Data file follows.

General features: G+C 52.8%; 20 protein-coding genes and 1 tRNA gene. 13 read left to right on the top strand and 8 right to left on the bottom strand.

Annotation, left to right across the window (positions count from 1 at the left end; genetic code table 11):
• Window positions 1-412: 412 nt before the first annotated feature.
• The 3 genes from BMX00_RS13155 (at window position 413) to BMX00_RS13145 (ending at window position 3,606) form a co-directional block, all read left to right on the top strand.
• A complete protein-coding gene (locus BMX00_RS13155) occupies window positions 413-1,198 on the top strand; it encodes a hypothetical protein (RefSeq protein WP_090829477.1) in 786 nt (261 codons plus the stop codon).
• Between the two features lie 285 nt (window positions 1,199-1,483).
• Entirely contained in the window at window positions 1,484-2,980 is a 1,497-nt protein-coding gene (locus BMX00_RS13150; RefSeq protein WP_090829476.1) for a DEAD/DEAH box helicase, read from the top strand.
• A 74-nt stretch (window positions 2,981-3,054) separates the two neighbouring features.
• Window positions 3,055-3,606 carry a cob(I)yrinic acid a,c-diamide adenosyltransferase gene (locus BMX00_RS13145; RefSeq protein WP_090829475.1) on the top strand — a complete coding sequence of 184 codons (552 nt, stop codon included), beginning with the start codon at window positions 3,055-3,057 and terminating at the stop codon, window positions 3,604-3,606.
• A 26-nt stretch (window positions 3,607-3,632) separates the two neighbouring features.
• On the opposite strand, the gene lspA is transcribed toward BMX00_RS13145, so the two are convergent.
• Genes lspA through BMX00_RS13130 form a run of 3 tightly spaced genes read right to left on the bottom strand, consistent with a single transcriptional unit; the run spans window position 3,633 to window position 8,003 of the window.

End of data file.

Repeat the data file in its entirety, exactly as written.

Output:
General features: G+C 52.8%; 20 protein-coding genes and 1 tRNA gene. 13 read left to right on the top strand and 8 right to left on the bottom strand.

Annotation, left to right across the window (positions count from 1 at the left end; genetic code table 11):
• Window positions 1-412: 412 nt before the first annotated feature.
• The 3 genes from BMX00_RS13155 (at window position 413) to BMX00_RS13145 (ending at window position 3,606) form a co-directional block, all read left to right on the top strand.
• A complete protein-coding gene (locus BMX00_RS13155) occupies window positions 413-1,198 on the top strand; it encodes a hypothetical protein (RefSeq protein WP_090829477.1) in 786 nt (261 codons plus the stop codon).
• Between the two features lie 285 nt (window positions 1,199-1,483).
• Entirely contained in the window at window positions 1,484-2,980 is a 1,497-nt protein-coding gene (locus BMX00_RS13150; RefSeq protein WP_090829476.1) for a DEAD/DEAH box helicase, read from the top strand.
• A 74-nt stretch (window positions 2,981-3,054) separates the two neighbouring features.
• Window positions 3,055-3,606 carry a cob(I)yrinic acid a,c-diamide adenosyltransferase gene (locus BMX00_RS13145; RefSeq protein WP_090829475.1) on the top strand — a complete coding sequence of 184 codons (552 nt, stop codon included), beginning with the start codon at window positions 3,055-3,057 and terminating at the stop codon, window positions 3,604-3,606.
• A 26-nt stretch (window positions 3,607-3,632) separates the two neighbouring features.
• On the opposite strand, the gene lspA is transcribed toward BMX00_RS13145, so the two are convergent.
• Genes lspA through BMX00_RS13130 form a run of 3 tightly spaced genes read right to left on the bottom strand, consistent with a single transcriptional unit; the run spans window position 3,633 to window position 8,003 of the window.